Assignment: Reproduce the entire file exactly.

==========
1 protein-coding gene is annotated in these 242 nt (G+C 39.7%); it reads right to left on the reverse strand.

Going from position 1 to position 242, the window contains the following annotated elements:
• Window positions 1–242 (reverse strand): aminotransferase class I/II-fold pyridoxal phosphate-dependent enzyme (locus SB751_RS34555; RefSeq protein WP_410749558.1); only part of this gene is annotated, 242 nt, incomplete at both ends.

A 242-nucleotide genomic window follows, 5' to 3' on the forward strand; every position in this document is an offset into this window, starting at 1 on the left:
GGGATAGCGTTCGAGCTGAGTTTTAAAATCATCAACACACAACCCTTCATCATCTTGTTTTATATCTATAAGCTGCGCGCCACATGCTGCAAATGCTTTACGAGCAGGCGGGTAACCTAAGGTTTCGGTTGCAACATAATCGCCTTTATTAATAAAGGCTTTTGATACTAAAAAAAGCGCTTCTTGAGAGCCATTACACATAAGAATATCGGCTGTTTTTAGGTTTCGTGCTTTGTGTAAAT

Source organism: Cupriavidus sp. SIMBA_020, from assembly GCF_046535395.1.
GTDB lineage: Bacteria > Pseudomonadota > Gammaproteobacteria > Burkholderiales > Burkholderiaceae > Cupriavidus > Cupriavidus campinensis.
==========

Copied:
1 protein-coding gene is annotated in these 242 nt (G+C 39.7%); it reads right to left on the reverse strand.

Going from position 1 to position 242, the window contains the following annotated elements:
• Window positions 1–242 (reverse strand): aminotransferase class I/II-fold pyridoxal phosphate-dependent enzyme (locus SB751_RS34555; RefSeq protein WP_410749558.1); only part of this gene is annotated, 242 nt, incomplete at both ends.

A 242-nucleotide genomic window follows, 5' to 3' on the forward strand; every position in this document is an offset into this window, starting at 1 on the left:
GGGATAGCGTTCGAGCTGAGTTTTAAAATCATCAACACACAACCCTTCATCATCTTGTTTTATATCTATAAGCTGCGCGCCACATGCTGCAAATGCTTTACGAGCAGGCGGGTAACCTAAGGTTTCGGTTGCAACATAATCGCCTTTATTAATAAAGGCTTTTGATACTAAAAAAAGCGCTTCTTGAGAGCCATTACACATAAGAATATCGGCTGTTTTTAGGTTTCGTGCTTTGTGTAAAT

Source organism: Cupriavidus sp. SIMBA_020, from assembly GCF_046535395.1.
GTDB lineage: Bacteria > Pseudomonadota > Gammaproteobacteria > Burkholderiales > Burkholderiaceae > Cupriavidus > Cupriavidus campinensis.